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Anesthesia | Review

Causality and Kindness: Nelson’s Latest Look at All the Lonely People

Tim Blake Nelson AnesthesiaThe multifaceted Tim Blake Nelson unveils his latest directorial effort in nearly seven years with Anesthesia, a New York set drama focused on a series of interconnected characters leading up to a brutal crime of the narrative’s central figure. It’s sometimes easy to forget Nelson, perhaps best known as a character actor in an incalculable amount of arresting performances across a variety of films, is also an accomplished writer and director, premiering his own eclectic five features since his first (and best) 1997 debut Eye of God. Since then, he made a contemporized version of Shakespeare’s Othello in 2001 with O, an English language drama centered on a rebellious group of Sonderkomandos attempting to overthrow their Nazi captors in the grueling The Grey Zone (also 2001) and a comedy crime drama Leaves of Grass (2009) with Edward Norton pulling double duty as twins. His latest effort requires a bit too much suspension of disbelief in its hyper literate approach to a smattering of (mostly middle to upper class) interconnected Manhattanites grappling with their own considerable personal demons, and its approach will most likely earn unfavorable comparisons to items such as Paul Haggis’ 2005 drama Crash. And yet, Nelson manages an undeniable sincerity, enhanced considerably by several surprising performances from his large ensemble of notable actors.

We observe Walter (Sam Waterston), a Columbia University professor, as he buys flowers for his wife, a verbal interaction transpiring out of earshot. Moments later, he’s violently stabbed in the street by an unseen assailant, falling into the doorway of a building and randomly buzzing apartment numbers for help. A couple (Corey Stoll, Mickey Sumner) is awakened by his cry for help as an ambulance arrives. The narrative then backtracks to a week earlier as Walter meets with his son (Tim Blake Nelson), troubled by his wife’s (Jessica Hecht) possible cancer diagnosis and his children’s (Ben Konigsberg, Hannah Marks) own conventional preoccupations. Walter also is assisting an emotionally troubled student, Sophie (Kristen Stewart), and has recently informed his wife (Glenn Close) he’s decided to retire. Other tangential characters will eventually find themselves peripherally related to Walter, such as the unhappily married Sarah (Gretchen Mol) and a distracted lawyer (Michael K. Williams) who shows up to shove childhood bestie Joe (K. Todd Freeman) into rehab before jetting off to work on a case.

There are a few too many moments where Anesthesia veers into overbearing pontification, such as Waterston’s frequent musings to his student body distractingly played over visual montage. The usually warm Sam Waterston is agreeably cast as the well-meaning Columbia professor, though all these odds and ends distract from the portrayal of his marriage (an underutilized Glenn Close). Less well developed characters and their equally underwhelming scenarios seem false, often highlighting moments of hollow dialogue. These include Hannah Marks and Jessica Hecht as the daughter and wife of Nelson’s character, grappling with familial issues surrounding the mother’s cancer diagnosis (wherein Richard Thomas pops up as a school counselor), and a banal suburban portrait of infidelity between Gretchen Moll and Corey Stoll, while Gloria Reuben, Mickey Sumner, and Natasha Gregson Wagner appear briefly as friend, lover, and enemy, respectively. And other tangents feel imbalanced by the sheer intensity of a stand-out performer, particularly a galvanizing K. Todd Freeman as a struggling drug addict wanly assisted by a friend (Michael K. Williams as the underwritten end of the scenario).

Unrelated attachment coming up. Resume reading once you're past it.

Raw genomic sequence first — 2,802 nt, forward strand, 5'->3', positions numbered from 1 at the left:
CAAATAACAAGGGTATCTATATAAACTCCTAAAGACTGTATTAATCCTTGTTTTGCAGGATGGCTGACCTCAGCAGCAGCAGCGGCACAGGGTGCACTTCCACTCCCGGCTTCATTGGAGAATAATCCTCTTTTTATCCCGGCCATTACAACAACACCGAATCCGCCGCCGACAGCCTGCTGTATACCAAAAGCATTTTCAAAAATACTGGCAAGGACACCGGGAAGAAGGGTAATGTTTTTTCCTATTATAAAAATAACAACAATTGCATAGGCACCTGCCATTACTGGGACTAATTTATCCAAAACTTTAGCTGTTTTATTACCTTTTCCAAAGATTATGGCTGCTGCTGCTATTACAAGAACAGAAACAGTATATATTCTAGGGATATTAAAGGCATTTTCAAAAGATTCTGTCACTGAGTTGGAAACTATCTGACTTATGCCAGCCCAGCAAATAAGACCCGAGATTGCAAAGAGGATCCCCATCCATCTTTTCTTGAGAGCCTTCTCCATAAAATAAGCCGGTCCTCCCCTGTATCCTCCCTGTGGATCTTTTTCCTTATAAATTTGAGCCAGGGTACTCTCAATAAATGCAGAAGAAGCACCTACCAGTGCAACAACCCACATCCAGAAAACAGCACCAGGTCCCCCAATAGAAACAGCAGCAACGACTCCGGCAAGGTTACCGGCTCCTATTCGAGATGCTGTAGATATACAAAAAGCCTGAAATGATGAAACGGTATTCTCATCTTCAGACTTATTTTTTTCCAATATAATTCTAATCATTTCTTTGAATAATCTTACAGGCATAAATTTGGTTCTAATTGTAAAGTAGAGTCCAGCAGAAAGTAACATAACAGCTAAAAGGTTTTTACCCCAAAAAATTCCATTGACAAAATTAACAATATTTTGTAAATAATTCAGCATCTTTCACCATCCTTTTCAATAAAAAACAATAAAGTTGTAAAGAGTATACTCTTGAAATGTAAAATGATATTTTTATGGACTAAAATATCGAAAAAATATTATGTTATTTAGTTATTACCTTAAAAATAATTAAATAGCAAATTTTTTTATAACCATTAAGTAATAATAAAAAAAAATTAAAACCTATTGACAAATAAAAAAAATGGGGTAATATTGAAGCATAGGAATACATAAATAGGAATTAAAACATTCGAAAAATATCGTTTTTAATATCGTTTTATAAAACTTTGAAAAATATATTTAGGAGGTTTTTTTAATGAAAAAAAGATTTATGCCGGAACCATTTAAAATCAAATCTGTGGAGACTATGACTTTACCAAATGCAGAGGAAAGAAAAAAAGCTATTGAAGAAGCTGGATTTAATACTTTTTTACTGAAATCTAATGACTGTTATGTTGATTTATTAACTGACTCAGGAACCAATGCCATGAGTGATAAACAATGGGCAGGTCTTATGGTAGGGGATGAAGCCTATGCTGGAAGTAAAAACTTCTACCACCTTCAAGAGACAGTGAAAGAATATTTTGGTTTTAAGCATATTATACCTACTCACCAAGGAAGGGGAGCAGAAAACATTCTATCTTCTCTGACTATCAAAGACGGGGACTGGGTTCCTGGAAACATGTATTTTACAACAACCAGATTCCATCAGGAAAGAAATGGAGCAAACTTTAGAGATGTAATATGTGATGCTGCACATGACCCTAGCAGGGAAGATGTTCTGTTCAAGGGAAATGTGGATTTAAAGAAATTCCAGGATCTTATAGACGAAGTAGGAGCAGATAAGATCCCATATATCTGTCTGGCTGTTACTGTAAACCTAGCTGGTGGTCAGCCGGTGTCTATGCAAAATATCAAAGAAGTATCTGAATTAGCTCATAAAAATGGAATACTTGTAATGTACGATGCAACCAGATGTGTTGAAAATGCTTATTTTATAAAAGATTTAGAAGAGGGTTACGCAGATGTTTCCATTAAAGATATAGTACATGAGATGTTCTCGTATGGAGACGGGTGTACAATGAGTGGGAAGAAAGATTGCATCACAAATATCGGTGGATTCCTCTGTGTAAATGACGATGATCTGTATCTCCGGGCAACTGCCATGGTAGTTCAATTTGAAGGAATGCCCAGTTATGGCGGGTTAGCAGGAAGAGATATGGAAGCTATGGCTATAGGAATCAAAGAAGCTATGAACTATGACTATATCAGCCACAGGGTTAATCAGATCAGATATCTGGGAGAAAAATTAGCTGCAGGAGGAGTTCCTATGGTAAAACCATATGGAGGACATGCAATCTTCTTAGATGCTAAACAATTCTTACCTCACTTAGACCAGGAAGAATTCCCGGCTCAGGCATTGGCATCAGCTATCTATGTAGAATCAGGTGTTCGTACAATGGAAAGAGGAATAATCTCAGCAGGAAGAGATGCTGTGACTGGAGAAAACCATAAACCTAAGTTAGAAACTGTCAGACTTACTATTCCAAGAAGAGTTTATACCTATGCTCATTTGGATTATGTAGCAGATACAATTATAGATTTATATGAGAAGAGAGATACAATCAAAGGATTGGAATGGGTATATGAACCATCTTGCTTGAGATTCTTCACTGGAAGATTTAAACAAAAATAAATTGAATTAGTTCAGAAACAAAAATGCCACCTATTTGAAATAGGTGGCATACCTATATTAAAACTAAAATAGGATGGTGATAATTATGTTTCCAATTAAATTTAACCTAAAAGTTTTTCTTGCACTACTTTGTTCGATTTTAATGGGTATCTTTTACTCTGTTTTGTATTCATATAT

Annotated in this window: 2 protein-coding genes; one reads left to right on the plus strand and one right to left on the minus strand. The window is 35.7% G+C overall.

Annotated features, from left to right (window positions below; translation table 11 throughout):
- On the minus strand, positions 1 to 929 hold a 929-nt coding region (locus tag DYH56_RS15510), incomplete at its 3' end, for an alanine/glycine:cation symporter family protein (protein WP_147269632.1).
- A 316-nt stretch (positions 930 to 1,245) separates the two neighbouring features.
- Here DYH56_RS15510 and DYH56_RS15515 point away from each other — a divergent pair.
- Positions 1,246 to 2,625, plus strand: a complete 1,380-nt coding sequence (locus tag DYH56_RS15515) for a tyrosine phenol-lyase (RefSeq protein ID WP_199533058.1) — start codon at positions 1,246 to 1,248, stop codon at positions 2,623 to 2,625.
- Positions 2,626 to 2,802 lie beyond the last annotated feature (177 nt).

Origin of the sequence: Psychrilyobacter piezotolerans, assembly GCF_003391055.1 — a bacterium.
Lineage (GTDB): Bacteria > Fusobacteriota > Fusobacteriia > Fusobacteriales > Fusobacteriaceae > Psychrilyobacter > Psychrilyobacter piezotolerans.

Likewise, Kristen Stewart impresses in a handful of floating sequences as a troubled student, and beautifully navigates what could have been merely a preachy monologue on contemporary disconnectedness. Despite the contrivances (including a random undermining sequence featuring her character self-abusing, as if we have to witness it first hand for good measure), Stewart manages to be one the most emotionally compelling characters.

Despite its dramatic integrity, Anesthesia is too heavy-handed by default, too cluttered with disconsolate characters for all of them to matter. Ironically, this essay on loneliness and the necessary virtues of being able to know not just love but also pain (one wonders if Nelson structured these ideas around the compelling last line of dialogue) confirms too much concentrated ‘interaction’ results in the same sense of disconnect.


Los Angeles based Nicholas Bell is's Chief Film Critic and covers film festivals such as Sundance, Berlin, Cannes and TIFF. He is part of the critic groups on Rotten Tomatoes, The Los Angeles Film Critics Association (LAFCA), the Online Film Critics Society (OFCS) and GALECA. His top 3 for 2021: France (Bruno Dumont), Passing (Rebecca Hall) and Nightmare Alley (Guillermo Del Toro). He was a jury member at the 2019 Cleveland International Film Festival.

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